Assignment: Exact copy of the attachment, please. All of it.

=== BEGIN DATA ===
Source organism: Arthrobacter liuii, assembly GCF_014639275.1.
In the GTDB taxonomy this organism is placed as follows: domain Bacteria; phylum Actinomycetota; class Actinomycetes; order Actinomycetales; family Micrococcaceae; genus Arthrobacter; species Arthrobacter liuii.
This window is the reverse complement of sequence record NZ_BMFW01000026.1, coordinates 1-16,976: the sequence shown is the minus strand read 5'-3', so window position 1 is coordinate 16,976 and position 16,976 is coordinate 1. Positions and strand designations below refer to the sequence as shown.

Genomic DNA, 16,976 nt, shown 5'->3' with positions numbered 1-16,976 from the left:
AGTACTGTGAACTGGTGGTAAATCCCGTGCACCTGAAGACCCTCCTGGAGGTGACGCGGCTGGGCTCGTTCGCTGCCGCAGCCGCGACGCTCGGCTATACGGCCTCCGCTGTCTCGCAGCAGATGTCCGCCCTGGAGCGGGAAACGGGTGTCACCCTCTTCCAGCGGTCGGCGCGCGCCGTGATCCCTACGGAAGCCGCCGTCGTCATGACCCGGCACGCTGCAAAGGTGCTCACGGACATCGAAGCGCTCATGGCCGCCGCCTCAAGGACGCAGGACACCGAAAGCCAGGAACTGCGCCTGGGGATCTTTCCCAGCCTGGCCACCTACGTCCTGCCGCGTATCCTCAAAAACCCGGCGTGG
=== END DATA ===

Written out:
Source organism: Arthrobacter liuii, assembly GCF_014639275.1.
In the GTDB taxonomy this organism is placed as follows: domain Bacteria; phylum Actinomycetota; class Actinomycetes; order Actinomycetales; family Micrococcaceae; genus Arthrobacter; species Arthrobacter liuii.
This window is the reverse complement of sequence record NZ_BMFW01000026.1, coordinates 1-16,976: the sequence shown is the minus strand read 5'-3', so window position 1 is coordinate 16,976 and position 16,976 is coordinate 1. Positions and strand designations below refer to the sequence as shown.

Genomic DNA, 16,976 nt, shown 5'->3' with positions numbered 1-16,976 from the left:
AGTACTGTGAACTGGTGGTAAATCCCGTGCACCTGAAGACCCTCCTGGAGGTGACGCGGCTGGGCTCGTTCGCTGCCGCAGCCGCGACGCTCGGCTATACGGCCTCCGCTGTCTCGCAGCAGATGTCCGCCCTGGAGCGGGAAACGGGTGTCACCCTCTTCCAGCGGTCGGCGCGCGCCGTGATCCCTACGGAAGCCGCCGTCGTCATGACCCGGCACGCTGCAAAGGTGCTCACGGACATCGAAGCGCTCATGGCCGCCGCCTCAAGGACGCAGGACACCGAAAGCCAGGAACTGCGCCTGGGGATCTTTCCCAGCCTGGCCACCTACGTCCTGCCGCGTATCCTCAAAAACCCGGCGTGG